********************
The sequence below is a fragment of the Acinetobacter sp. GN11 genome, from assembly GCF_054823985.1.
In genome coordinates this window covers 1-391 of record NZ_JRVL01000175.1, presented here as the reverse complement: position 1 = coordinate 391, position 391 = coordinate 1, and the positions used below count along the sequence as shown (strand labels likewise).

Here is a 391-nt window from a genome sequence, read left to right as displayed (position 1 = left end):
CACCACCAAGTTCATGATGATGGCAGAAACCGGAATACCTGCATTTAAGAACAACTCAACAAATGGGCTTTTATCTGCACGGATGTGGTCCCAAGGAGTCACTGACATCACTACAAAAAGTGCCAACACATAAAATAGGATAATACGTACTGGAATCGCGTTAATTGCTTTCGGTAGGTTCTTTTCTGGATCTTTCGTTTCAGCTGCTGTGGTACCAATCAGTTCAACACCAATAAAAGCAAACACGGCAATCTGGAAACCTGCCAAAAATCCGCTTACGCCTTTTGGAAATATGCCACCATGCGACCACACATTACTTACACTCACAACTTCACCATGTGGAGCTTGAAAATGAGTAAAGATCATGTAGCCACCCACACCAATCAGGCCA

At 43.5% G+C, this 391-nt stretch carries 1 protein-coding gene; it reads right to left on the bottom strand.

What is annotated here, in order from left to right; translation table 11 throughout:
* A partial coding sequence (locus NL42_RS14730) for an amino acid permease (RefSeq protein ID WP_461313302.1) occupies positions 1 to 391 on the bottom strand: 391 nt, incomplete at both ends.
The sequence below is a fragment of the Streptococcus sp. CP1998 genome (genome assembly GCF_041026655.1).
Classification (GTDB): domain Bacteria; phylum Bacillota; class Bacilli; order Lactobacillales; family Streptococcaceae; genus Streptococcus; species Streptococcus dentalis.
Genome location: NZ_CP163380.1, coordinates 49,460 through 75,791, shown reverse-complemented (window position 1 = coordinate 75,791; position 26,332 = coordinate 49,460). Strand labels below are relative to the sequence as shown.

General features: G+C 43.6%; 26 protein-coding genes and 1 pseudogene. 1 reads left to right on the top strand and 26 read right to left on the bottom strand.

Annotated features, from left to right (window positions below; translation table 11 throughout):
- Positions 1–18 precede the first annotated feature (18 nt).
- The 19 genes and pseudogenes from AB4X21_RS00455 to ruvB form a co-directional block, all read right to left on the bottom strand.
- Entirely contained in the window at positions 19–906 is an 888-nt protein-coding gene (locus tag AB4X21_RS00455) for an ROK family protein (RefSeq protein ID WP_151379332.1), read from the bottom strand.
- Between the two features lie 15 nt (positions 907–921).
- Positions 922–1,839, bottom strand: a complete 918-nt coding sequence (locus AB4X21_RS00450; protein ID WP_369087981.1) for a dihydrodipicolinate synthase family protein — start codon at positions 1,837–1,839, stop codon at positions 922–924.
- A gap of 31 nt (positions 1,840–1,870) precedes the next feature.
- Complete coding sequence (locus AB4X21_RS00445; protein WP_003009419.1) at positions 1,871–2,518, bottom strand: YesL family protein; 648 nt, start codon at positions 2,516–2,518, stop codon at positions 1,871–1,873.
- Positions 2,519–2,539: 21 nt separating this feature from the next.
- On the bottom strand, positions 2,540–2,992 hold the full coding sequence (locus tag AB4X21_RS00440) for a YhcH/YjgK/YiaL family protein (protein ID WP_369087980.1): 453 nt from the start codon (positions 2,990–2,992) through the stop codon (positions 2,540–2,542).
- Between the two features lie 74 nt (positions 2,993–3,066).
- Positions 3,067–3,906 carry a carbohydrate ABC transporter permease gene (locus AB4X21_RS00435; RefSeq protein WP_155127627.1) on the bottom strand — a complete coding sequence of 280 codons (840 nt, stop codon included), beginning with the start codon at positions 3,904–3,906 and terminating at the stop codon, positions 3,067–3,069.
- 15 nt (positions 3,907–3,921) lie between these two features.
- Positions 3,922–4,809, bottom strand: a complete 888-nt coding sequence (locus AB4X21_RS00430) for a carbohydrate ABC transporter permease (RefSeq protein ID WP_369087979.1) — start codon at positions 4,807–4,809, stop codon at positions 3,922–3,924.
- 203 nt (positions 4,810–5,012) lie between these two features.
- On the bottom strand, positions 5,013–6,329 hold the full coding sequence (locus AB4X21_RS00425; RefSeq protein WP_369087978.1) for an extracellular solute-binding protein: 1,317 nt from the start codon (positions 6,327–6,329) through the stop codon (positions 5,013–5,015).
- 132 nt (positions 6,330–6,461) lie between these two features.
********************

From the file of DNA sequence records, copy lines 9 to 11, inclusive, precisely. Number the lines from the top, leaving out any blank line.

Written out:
Classification (GTDB): domain Bacteria; phylum Bacillota; class Bacilli; order Lactobacillales; family Streptococcaceae; genus Streptococcus; species Streptococcus dentalis.
Genome location: NZ_CP163380.1, coordinates 49,460 through 75,791, shown reverse-complemented (window position 1 = coordinate 75,791; position 26,332 = coordinate 49,460). Strand labels below are relative to the sequence as shown.

General features: G+C 43.6%; 26 protein-coding genes and 1 pseudogene. 1 reads left to right on the top strand and 26 read right to left on the bottom strand.